Simplicity Overlooked

2 Kings 5:1-14
Luke 10:1-11
All he said to you was, 'Wash, and be clean.' - II Kings 5:13

I feel like I hear my mother’s voice in the Prophet Elisha. Together they say, “If I had asked you to do something difficult, you’d do it -- then, why can’t you take out the trash?” The situation in 2 Kings 5 is that General Naaman, commander of the Pagan Kingdom of Aram’s army, has incurable leprosy.  His undocumented alien servant girl tells him of the healing power of her faith and Elisha’s particular capacity for doing miracles for the hopeless. Naaman sends a message through diplomatic channels asking that Elisha come to Aram and do his magic. This is Elisha’s golden opportunity to play the palace and give a really great evangelistic sermon. 

If you want to know what Jesus would do if he were in Elisha’s shoes, then look at Luke 10:1-11. Jesus would have sent his ragged crew of disciples over to Aram as his representatives. He'd have them go village by village healing everyone, and when they got around to Naaman, they would heal him too. Jesus’ approach is very simple. He doesn’t equip his missionaries with 52 sermons or a book of recommended hymns. He says, “Go without purse, bag, or sandals.” He invites them to trust the group process for congregational formation, to discern the Holy Spirit, and to enter into face to face relationships. Most of all, he tells them to simply live the Gospel; heal the sick, teach, and be loving in all that they do. If he was asking something complicated of his disciples today, we would do it. We love going off to seminars and accumulating heavy instructional books on how to renew the church. Jesus says, “Live the Gospel; heal, teach, love.” How about beginning with something as simple as praying with or for each person we know?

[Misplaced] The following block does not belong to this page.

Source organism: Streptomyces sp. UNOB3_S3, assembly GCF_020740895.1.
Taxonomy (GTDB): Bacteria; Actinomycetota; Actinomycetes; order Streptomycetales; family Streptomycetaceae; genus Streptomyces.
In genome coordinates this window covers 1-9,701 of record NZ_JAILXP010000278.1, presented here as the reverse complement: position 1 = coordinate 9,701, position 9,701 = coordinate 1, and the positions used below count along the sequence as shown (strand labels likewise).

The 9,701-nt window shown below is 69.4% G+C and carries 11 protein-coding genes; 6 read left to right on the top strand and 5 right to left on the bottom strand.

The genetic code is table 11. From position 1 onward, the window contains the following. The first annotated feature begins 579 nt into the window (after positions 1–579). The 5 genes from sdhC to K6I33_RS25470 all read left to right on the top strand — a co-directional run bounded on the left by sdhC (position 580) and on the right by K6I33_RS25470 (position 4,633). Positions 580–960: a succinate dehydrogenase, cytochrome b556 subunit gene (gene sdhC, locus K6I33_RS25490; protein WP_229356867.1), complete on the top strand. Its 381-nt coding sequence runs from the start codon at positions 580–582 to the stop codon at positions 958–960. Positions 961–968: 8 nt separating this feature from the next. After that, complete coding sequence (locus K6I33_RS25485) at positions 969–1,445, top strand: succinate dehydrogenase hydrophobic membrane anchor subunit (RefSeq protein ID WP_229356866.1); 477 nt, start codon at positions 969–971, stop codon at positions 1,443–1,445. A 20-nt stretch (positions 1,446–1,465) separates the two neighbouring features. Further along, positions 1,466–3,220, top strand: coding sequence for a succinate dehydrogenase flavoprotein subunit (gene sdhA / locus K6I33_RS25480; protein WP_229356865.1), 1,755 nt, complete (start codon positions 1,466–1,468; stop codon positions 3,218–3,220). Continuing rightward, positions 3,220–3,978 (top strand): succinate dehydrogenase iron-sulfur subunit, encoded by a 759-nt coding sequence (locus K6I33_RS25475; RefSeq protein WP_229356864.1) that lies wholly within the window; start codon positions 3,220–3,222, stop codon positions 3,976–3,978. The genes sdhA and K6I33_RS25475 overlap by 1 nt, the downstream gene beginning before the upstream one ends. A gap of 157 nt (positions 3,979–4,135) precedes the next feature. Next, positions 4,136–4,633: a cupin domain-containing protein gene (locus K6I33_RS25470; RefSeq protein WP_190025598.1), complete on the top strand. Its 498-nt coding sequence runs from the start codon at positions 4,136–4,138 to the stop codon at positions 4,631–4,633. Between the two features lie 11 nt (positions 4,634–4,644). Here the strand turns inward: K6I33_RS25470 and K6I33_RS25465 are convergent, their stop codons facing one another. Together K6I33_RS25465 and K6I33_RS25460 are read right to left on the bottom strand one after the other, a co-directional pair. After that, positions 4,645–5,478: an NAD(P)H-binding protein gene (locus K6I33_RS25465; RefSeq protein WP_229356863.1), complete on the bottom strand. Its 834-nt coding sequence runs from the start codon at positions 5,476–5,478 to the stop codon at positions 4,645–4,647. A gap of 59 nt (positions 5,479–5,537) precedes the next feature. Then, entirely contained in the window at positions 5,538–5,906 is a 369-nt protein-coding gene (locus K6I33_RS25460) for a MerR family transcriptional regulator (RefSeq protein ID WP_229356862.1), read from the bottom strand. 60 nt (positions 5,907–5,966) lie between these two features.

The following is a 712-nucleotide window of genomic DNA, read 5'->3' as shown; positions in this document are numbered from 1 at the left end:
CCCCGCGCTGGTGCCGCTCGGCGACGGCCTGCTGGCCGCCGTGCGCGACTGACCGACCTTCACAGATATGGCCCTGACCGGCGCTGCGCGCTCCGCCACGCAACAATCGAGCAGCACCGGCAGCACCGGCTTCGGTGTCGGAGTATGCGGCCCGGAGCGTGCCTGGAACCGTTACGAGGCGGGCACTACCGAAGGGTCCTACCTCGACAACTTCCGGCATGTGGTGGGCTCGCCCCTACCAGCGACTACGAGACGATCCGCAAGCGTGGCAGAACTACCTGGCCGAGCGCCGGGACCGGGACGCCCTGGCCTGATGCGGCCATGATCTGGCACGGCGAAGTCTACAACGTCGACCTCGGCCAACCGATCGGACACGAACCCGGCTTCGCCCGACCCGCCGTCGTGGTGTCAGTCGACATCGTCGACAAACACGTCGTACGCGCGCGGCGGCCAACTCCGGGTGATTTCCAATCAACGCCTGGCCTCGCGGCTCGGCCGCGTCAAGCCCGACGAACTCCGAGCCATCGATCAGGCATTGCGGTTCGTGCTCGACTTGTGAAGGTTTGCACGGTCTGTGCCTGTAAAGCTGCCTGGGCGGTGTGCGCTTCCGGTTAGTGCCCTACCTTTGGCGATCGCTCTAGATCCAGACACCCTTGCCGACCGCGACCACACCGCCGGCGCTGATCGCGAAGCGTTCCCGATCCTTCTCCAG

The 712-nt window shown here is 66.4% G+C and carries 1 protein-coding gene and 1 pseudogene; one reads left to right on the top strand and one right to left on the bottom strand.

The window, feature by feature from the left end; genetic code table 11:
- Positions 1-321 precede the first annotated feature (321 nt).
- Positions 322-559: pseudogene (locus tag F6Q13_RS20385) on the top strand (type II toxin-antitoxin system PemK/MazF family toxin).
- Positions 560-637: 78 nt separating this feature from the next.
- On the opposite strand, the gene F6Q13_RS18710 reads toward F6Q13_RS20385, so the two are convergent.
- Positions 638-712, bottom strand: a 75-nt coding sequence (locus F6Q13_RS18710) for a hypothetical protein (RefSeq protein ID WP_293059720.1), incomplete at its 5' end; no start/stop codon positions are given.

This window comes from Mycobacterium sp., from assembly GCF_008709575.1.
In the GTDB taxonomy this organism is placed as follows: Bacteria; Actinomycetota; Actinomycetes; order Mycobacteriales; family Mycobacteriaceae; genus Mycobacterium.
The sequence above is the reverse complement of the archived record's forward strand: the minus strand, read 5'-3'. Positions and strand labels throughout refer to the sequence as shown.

General Naaman, commander of the Pagan Kingdom of Aram’s army, is a lot like us. He is told by Elisha that his leprosy problem will be solved if he goes and washes seven times in the Jordan River. Naaman throws a temper tantrum. He wants to see Elisha in person. He wants the prophet to don flowing vestments, dance around him with rattles, bless him with a voodoo incantation 86 stanzas long, and prescribe him medication that he’ll have to go to Canada to afford. Like many people in the modern world, his expectations are that the complex issues of his life require equally complex solutions. Accepting Jesus into our hearts is simple. Living as a Christian today requires a certain simplicity. It is often the simplicity of our faith that is its stumbling block. We want a ten step program to deal with our annoying ex-spouse, instead of the simplicity of Jesus’ command that we forgive, bless, and pray for our enemies. We want to subscribe to the latest renewal program for our church, rather than simply commit ourselves to live the Gospel; heal, teach, and above all, love. How about beginning with something as simple as praying with or for each person in our congregation that they might receive what they need as gather each week?

When people ask us for healing, are we ready to pray for them?
Pentecost 18